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- Posted on Jul 27th 2011 3:00PM by Theo Spielberg
The band came off as a mysterious and volatile collective. They had an enigmatic website complete with scattered literary, artistic, and historical references, engaging collages and beautiful music videos. WU LYF universally denied interviews and record deals; both poured in relentlessly. They snubbed Michel Gondry, who asked to direct a video for them. The only promotional photographs of the band depicted nine bandit-masked figures (they are a four-piece) shrouded by smoke in an empty car park.
The press devoured every morsel of information that materialized about WU LYF and in the remaining void they built towers of speculation. The less the band said, the more the press said for them. It was an accidental masterstroke.
Outwardly, WU LYF seems ripe for comparison to Odd Future (aka Odd Future Wolf Gang Kill Them All or OFWGKTA), another hyperbolic, acronymic group of petulant kids. Yet it is worth noting that the WU LYF credo is more of a unifying call to arms than an anarchic one. One spin of 'We Bros' is enough to see that they are more about fellowship than nihilism.
Their inescapable backstory should be of secondary importance when considering their music. They eschewed media attention to focus on writing and recording their debut album, not as part of a grand marketing strategy or statement of political intent.
"When we started I guess we were almost naïve enough to think that you could just make music and not have to explain yourself all the time," frontman and organist Ellery Roberts tells Spinner.
Before the release of their debut album, 'Go Tell Fire to the Mountain,' last month, the band had limited material to discuss. They weren't making themselves scarce -- they simply didn't have much to talk about. Even now, their live show stops after 12 songs (the length of their album) "due to lack of songwriting," as Roberts puts it.
They give interviews these days, but those have done little to change public perception beyond debunking some of the apocrypha (They hawked a limited run of their demo to A&R scouts at 50 pounds a pop, so the spurious legend goes). "What you say is maybe not always what you mean," says Ellery. "When it's written down I think 'Well, that's not what I mean,' but that's what I've said." It's just as well then that the band seems less concerned with what they say than how they say it.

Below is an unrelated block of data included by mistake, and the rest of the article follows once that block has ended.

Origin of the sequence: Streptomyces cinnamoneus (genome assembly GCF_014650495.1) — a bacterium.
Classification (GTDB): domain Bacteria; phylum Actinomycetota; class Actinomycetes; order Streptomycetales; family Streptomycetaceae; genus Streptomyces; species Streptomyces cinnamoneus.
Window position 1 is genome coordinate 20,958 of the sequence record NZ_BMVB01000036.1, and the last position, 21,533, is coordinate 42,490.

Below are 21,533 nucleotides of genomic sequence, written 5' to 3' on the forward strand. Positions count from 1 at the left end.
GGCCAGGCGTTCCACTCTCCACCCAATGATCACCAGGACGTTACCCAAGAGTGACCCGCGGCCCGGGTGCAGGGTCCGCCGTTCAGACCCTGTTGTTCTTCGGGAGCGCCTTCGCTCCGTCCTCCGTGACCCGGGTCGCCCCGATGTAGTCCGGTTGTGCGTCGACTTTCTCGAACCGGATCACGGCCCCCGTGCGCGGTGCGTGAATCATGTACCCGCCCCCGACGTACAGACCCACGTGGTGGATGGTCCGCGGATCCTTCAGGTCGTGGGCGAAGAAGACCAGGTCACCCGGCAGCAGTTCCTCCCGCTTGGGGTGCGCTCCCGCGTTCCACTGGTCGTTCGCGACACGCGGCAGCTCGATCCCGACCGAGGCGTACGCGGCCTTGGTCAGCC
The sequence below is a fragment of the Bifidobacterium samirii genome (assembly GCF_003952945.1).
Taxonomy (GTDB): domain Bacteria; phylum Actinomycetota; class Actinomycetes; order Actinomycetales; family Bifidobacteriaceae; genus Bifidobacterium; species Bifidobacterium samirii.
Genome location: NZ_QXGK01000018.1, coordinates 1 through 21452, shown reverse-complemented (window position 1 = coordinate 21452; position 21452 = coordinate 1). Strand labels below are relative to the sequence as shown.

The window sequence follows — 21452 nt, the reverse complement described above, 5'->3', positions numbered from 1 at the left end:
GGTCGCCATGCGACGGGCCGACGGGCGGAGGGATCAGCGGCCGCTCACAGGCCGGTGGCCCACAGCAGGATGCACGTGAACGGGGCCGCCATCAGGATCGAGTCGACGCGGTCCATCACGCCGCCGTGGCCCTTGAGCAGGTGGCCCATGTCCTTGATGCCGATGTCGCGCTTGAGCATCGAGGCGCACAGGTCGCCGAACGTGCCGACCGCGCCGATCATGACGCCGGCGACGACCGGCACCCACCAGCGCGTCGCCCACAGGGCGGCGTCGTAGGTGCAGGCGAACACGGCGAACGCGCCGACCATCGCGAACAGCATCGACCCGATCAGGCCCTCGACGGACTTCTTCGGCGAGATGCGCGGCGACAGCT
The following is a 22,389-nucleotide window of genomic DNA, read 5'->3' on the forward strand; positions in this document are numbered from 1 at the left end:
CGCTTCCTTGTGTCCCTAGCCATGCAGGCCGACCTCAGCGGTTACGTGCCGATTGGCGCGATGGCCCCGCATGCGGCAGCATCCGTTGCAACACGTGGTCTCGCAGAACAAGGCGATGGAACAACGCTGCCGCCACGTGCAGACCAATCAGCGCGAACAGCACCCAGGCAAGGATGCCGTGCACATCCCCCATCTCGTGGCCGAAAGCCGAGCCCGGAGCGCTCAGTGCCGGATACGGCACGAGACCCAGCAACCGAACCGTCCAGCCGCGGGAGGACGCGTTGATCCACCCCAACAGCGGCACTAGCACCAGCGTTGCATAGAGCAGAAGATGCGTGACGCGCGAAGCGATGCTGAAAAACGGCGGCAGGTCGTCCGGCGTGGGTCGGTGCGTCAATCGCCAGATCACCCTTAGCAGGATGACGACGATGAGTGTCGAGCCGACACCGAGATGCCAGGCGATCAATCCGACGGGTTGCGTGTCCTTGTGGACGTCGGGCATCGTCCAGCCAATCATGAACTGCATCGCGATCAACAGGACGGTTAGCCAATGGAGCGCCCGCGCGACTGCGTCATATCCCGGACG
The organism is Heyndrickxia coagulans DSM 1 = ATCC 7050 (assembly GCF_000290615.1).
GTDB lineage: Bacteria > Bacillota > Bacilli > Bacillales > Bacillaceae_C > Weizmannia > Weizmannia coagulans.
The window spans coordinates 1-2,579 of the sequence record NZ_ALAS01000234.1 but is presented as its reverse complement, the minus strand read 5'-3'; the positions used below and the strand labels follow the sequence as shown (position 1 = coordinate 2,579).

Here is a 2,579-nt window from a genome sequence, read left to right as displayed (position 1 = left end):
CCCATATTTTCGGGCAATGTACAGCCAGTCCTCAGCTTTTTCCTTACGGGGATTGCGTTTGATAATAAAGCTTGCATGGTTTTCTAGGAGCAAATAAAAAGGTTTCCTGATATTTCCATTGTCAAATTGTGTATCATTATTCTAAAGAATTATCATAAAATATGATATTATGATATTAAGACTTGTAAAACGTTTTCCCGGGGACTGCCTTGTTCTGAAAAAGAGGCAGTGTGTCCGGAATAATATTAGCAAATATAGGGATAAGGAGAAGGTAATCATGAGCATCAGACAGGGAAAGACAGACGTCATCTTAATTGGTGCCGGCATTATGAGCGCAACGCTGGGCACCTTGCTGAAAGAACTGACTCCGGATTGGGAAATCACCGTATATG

Their songs, which scan as a hybrid between post-punk, anthemic indie-rock and tribal chants, indicate WU LYF's keen understanding of delivery. The first thing one is bound to notice about WU LYF's music is Roberts's vocal articulation. It is a patchwork of roars, rumbles and howls, and approximates the sound of someone speaking in tongues. "The way I kind of approached the lyrics was when we'd play I'd have phrases, but I'd sing melodically," he explains. "I'd sing rhythms and sing a sound, I wouldn't have a bunch of lyrics." This may well turn away listeners looking for easily digestible clarity -- his voice sounds like gravel churning in a Cuisinart. Ellery Roberts is not concerned with explication; he is concerned with expression.
Going into the album, he already had a sweeping narrative scheme, one that he had originally intended as a screenplay. Roberts proceeded to explode this narrative and translate it outside the realm of language, extricating the thematic weight from the rubble. What's left is the vocalist's equivalent of Impressionism. His colorful shouts coalesce in service of a more visceral truth.
A visit to WU LYF's website reveals a complete set of words for the album, written after the recording. These lyrics fill out Ellery's half-annunciated syllables with surprising coherence. But lucid narration is not his primary concern. In the opening lines of 'Such a Sad Puppy Dog,' he delivers the album's modus operandi, singing, "My baby's got no words" in a deep grumble.